Because salted passwords contain random data, it's not possible for an attacker to have a dictionary prepared in advance. Running through a dictionary (or using a brute-force approach to try every possible combination of characters) will take a lot longer to crack a password, and even if you are successful for one user, that won't help for any other user even if they chose the same password because it will have a different salt and therefore a different encoded representation.

The UnboundID Directory Server supports password salting out of the box in a manner that is completely transparent to clients. It can be used in conjunction with MD5, SHA-1, and any of the 256-bit, 384-bit, and 512-bit SHA-2 variants. It's on by default, and would have made it a lot harder (or at least taken a lot longer) for attackers to discover the clear-text representations of the stolen passwords.

Use Expensive Encoding Algorithms

If someone gets access to an encoded password and knows how it was encoded, then there really is no way to prevent them from discovering the clear-text password used to generate that hash. If they want it bad enough, they can simply try every possible combination of characters, and with relatively cheap access to distributed computing, it's possible to generate trillions of hashes per second. The only variables that affect this are the strength of the password (as will be discussed below), and the algorithm used to generate its encoded representation. For example, using the 512-bit SHA-2 instead of the 160-bit SHA-1 just about doubles the length of time required to generate a digest, which in turn means that it just about doubles the length of time an attacker will have to spend trying to crack a password.

To make the process even more expensive, you can have your password encoding process use multiple rounds of hashing. For example, take the clear-text password, salt it, and run that through the digest algorithm. Then take the resulting hash and run it through the digest algorithm again. And again. Repeat this process so that the final encoded password requires 5000 hashes. If you're using 512-bit SHA-2, then this process is now about ten thousand times more expensive than the simple SHA-1 process used for the leaked passwords, meaning that it will take an attacker ten thousand times longer to crack a password with this encoding scheme than with SHA-1.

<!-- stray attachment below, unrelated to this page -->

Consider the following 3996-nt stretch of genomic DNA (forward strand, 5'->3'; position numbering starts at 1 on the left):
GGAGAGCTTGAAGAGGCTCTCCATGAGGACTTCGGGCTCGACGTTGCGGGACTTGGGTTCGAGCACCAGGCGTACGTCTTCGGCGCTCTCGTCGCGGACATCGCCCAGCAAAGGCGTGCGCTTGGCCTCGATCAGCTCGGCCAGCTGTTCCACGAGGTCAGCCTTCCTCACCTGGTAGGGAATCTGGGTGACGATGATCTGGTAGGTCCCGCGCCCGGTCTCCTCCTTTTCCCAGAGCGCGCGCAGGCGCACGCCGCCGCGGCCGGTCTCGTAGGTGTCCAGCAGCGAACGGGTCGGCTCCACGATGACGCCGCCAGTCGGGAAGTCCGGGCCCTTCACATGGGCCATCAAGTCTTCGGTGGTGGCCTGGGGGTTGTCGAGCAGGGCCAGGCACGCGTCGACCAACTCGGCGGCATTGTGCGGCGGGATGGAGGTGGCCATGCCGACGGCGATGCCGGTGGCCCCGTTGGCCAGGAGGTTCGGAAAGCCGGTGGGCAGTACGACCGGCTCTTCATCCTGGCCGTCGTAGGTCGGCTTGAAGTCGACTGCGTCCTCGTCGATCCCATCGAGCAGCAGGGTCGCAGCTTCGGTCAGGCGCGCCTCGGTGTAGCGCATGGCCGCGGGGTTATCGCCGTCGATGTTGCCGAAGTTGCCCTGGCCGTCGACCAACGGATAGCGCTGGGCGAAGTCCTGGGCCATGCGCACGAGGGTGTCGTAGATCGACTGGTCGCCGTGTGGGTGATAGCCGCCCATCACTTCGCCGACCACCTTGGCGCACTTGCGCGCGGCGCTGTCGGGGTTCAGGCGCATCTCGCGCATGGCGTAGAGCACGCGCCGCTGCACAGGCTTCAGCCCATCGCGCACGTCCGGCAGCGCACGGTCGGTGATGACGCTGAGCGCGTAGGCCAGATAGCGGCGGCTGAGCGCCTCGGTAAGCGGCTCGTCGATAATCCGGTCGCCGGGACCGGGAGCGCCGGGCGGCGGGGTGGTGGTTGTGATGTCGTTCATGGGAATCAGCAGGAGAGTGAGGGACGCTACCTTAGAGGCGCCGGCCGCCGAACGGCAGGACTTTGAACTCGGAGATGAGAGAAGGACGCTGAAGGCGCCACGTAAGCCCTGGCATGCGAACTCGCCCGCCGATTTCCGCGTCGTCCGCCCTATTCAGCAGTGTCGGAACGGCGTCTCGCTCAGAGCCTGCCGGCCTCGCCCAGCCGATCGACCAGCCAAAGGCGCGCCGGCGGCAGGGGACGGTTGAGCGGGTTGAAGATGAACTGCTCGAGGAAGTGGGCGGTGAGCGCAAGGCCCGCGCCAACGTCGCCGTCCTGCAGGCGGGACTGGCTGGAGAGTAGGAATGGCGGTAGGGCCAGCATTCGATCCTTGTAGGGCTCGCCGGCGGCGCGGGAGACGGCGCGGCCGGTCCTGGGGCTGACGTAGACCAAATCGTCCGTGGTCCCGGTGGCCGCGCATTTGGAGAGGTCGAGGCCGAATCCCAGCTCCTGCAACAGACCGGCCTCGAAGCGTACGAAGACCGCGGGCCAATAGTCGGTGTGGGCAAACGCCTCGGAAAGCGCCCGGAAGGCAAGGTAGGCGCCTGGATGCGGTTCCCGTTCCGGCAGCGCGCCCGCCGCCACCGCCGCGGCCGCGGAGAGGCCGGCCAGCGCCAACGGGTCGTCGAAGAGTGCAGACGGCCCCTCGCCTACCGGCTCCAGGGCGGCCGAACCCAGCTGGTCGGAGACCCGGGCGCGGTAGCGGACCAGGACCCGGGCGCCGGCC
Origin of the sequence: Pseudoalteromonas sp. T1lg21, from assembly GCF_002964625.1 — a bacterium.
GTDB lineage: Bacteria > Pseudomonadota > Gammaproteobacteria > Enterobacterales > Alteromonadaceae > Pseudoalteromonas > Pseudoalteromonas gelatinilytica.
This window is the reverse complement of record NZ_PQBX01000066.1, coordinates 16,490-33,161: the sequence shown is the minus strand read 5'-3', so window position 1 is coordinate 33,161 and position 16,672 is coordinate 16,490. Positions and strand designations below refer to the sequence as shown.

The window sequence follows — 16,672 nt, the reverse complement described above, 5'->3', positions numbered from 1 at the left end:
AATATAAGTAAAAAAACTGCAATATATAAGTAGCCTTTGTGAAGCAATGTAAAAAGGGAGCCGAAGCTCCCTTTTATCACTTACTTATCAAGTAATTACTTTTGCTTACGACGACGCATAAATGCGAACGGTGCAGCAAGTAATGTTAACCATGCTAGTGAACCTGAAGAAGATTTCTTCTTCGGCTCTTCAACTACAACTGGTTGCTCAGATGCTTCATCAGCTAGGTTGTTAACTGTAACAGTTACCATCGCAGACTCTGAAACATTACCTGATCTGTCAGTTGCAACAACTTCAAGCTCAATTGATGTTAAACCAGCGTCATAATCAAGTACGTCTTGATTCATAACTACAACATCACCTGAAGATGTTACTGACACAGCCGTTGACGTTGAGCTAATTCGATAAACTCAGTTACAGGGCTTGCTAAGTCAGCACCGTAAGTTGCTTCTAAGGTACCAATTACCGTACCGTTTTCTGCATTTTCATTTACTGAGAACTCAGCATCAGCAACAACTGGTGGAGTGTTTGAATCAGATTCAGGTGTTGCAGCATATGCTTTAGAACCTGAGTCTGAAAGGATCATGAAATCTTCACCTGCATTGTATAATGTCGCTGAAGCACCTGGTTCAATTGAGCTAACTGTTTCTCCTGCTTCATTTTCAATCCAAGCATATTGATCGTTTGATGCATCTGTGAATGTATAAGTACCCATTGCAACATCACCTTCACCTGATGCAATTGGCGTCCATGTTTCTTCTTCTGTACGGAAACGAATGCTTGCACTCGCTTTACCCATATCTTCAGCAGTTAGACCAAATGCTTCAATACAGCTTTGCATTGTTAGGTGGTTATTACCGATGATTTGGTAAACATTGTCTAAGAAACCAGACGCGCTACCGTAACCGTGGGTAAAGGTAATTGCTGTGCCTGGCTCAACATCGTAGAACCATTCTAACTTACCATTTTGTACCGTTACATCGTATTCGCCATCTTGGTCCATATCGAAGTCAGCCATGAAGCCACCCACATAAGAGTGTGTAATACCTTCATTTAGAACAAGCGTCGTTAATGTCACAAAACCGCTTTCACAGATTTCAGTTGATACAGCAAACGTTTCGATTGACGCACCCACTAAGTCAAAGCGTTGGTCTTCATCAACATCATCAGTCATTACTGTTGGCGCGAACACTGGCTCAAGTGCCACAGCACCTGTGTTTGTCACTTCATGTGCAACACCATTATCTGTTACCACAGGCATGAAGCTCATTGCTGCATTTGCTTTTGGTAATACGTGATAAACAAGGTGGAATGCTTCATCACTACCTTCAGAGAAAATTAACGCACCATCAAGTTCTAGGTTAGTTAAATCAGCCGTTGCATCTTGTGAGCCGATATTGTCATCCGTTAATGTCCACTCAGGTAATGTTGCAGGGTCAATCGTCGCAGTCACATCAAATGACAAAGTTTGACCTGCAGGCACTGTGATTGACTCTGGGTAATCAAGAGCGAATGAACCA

The UnboundID Directory Server provides support for password encoding algorithms that employ thousands (or potentially even millions, if you're really paranoid) of rounds of hashing using the 256-bit or 512-bit SHA-2 algorithms. This algorithm is already available for use in holding login passwords for many Linux and UNIX systems, so it's been designed by and carefully scrutinized by many security experts and is considered extremely strong.

Reject Weak Passwords

If an attacker obtains an encoded password, then the biggest risk of that password being cracked comes from the strength of the password itself. A password that is a word from the dictionary or a name or date or other common string will almost certainly be broken in a fraction of a second. If a password is relatively short, then so also will be the time required to discover it even if it's necessary to try every possible combination of characters. For example, if a beefy system can generate 100 billion hashes per second, then it will only take about two seconds to try every possible combination of eight lowercase ASCII letters.